2. Know thyself. Do you know what you truly love? Do you know what fills your bucket? Do you engage in the behaviors that help you feel invigorated and positive every day? If you don’t, why not? Can you reorient your schedule to ensure that your energy-infusing activities (tasks, people, projects, locations, duties) are part of your everyday routine? Here’s a simple fix: If you’re lifted by interacting with other people and you find yourself working in isolation, get up and deliver a message in person to a co-worker instead of emailing it. Pick up the phone and call your contacts and colleagues. Here’s another: If you enjoy solving complex problems, and you find yourself in a mind-numbing rut, repeating the same procedure over and over, hone your mental lens on all the possible ways you can do what you do more efficiently, faster, and using your available resources. Once you know what fills your bucket, make sure you’re doing those things every day.

3. Look beyond the work. Can you love what your work produces? That’s right, if the work is excruciatingly difficult, tiresome, unpleasant (etc.), think about what doors the work opens, or what sits on the other side of it. The end might justify the means, in this case. All those hours hanging and mudding drywall in one new apartment after another could become monotonous and tedious. However, when this project is over, you’ll be able to look at the amazing, smooth, beautiful, finished product. If you can envision that beforehand, and if you can feel the pride and joy in that impending accomplishment, it makes each drywall screw and each swipe of the blade more palatable. (In dire straits, remember there’s a paycheck lying in wait, allowing you to put food on the table, a roof over your family’s heads, a vacation on the calendar, or whatever else that income does for you.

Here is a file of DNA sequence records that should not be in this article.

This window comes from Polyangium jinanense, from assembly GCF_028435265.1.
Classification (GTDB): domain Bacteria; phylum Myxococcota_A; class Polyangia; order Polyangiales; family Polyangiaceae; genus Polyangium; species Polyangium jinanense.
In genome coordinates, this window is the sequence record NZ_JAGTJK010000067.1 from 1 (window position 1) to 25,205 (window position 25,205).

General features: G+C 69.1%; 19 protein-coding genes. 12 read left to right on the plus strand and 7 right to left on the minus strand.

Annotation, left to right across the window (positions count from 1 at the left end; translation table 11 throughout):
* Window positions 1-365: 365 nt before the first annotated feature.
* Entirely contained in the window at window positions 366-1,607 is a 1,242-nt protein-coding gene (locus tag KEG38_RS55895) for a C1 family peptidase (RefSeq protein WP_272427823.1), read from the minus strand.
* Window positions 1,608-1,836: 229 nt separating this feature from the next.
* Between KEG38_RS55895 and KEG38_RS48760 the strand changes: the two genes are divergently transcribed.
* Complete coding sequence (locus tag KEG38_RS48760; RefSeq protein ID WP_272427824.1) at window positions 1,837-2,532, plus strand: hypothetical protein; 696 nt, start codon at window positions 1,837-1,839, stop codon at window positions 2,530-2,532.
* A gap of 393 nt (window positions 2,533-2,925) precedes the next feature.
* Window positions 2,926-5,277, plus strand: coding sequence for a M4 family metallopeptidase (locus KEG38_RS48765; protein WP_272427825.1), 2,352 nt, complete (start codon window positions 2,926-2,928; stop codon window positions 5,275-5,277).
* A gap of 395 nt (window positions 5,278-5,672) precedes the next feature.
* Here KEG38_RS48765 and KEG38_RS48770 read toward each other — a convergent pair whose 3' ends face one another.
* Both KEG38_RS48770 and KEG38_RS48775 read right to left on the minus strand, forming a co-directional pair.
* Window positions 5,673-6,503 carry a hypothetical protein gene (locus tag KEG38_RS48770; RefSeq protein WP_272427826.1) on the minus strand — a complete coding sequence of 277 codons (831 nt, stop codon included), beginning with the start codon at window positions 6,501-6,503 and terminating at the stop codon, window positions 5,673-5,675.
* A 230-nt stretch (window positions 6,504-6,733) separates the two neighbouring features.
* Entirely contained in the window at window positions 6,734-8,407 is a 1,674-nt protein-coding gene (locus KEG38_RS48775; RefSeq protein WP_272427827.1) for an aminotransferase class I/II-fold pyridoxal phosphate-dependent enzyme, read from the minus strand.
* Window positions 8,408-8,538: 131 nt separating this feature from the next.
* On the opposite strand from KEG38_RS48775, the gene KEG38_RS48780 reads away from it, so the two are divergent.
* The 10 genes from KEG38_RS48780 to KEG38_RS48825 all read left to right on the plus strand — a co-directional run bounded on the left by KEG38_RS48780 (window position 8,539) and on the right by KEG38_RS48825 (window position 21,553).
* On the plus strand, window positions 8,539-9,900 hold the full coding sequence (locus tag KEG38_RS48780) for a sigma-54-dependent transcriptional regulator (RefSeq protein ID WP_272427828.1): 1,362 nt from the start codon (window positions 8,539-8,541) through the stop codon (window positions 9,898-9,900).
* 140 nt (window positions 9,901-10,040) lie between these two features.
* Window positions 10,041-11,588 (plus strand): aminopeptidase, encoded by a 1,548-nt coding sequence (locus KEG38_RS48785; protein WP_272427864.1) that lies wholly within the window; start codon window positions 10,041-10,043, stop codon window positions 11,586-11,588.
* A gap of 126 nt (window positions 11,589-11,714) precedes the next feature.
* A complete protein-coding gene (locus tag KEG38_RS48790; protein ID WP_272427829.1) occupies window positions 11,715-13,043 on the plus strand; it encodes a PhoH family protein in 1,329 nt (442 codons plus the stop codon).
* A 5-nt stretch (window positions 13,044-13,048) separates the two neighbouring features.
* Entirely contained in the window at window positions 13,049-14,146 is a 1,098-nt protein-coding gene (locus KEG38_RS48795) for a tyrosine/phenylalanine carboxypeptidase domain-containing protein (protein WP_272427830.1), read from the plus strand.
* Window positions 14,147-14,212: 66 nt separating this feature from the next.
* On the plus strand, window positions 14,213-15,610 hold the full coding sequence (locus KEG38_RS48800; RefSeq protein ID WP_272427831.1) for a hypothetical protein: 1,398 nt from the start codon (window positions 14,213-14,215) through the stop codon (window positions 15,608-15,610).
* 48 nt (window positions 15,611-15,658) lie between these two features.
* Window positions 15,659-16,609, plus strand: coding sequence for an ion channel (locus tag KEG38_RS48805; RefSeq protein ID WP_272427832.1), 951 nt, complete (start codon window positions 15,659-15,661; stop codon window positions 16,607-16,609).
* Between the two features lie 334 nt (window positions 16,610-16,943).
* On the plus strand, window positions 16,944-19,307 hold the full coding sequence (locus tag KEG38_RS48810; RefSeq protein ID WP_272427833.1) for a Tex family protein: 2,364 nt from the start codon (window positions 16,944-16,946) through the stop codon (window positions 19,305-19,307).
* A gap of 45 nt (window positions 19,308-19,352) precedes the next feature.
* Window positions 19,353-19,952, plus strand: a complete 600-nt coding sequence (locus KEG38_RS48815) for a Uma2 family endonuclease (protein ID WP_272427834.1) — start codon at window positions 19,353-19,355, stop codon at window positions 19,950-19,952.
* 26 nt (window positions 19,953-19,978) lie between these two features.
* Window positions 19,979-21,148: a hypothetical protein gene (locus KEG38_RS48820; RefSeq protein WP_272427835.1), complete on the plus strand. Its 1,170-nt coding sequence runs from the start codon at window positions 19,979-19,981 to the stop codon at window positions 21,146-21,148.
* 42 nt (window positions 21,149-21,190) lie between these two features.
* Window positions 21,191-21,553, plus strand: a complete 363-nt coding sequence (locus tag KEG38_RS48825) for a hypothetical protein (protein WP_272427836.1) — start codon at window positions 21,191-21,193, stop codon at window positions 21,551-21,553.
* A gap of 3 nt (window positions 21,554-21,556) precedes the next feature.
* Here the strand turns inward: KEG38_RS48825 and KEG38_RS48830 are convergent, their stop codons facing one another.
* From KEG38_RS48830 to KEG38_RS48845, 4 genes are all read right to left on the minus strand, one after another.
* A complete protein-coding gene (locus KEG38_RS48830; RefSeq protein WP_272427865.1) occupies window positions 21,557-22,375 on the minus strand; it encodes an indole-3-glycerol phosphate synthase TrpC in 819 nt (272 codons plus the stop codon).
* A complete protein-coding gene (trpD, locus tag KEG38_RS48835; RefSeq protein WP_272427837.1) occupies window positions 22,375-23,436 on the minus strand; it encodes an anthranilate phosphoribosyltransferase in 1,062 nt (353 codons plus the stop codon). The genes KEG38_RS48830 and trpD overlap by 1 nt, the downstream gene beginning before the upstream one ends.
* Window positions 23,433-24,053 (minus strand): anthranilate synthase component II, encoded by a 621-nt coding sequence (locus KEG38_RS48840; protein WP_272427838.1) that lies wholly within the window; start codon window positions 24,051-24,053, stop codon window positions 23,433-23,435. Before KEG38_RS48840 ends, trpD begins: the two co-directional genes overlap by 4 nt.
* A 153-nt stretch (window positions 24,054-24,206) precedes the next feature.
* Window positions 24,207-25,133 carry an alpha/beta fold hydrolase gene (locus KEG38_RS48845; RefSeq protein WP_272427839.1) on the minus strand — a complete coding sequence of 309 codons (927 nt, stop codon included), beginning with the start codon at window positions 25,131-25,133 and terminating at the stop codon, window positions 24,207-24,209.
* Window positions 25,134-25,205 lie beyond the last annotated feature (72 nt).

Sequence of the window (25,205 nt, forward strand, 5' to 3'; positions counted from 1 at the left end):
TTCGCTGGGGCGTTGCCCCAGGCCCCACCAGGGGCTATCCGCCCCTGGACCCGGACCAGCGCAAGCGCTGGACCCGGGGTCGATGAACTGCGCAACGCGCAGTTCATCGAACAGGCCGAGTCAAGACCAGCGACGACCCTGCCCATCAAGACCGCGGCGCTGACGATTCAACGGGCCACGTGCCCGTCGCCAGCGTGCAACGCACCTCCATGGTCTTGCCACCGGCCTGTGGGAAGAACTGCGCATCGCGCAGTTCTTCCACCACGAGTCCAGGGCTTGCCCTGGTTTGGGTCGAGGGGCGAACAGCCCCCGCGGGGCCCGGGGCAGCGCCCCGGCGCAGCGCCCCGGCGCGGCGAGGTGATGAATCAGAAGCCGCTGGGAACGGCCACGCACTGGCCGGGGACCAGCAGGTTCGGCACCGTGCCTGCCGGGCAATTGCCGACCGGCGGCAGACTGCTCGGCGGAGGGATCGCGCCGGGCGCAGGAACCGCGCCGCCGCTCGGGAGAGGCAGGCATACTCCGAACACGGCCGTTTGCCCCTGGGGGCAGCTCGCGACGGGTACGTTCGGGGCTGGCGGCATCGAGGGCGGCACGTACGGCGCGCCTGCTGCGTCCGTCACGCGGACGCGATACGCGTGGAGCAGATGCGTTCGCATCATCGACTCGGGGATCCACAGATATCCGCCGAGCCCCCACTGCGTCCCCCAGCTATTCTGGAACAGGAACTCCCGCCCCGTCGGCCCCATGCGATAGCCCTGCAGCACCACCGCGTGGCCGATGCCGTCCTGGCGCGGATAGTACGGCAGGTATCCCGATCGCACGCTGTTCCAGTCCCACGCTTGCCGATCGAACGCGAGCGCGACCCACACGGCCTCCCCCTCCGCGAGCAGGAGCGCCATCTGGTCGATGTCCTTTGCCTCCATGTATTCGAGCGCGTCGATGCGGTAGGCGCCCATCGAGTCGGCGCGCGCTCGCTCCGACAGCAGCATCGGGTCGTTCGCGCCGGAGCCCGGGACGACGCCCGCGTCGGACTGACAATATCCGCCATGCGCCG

4. Find a higher path. Can you love the impact of your work? There’s a Mother Teresa quote I just can’t get enough of: “Wash the plate not because it is dirty, nor because you were told to wash it, but because you love the person who will use it next.” Oy. If that doesn’t ring your righteous, noble bell, I don’t know what will. No matter what we’re doing, there’s a recipient of our hard work sitting on the other side of it. When we consider our neighbor’s journey, and when we intentionally think about how our work can positively impact someone else, this promotes physiological changes in our brains linked with happiness. As we know, happy workers are productive workers, meaning not only will we whistle more while we work, we’ll also be more likely to repeat the behaviors that led to the happiness in the first place: working for someone else, the greater good, or a nobler cause.

If you’re feeling stuck at work, try one of these strategies. Shift your mindset and see if that new perspective brings you renewed joy, a boost of energy, and an additional flicker of passion. After all, if you enjoy your work, you’re more likely to be optimistic, motivated, learn faster, make fewer mistakes, and be someone that your boss, your co-workers, and you yourself will enjoy being around.

    Pete Hall is the President/CEO of Strive Success Solutions. You can reach him via email at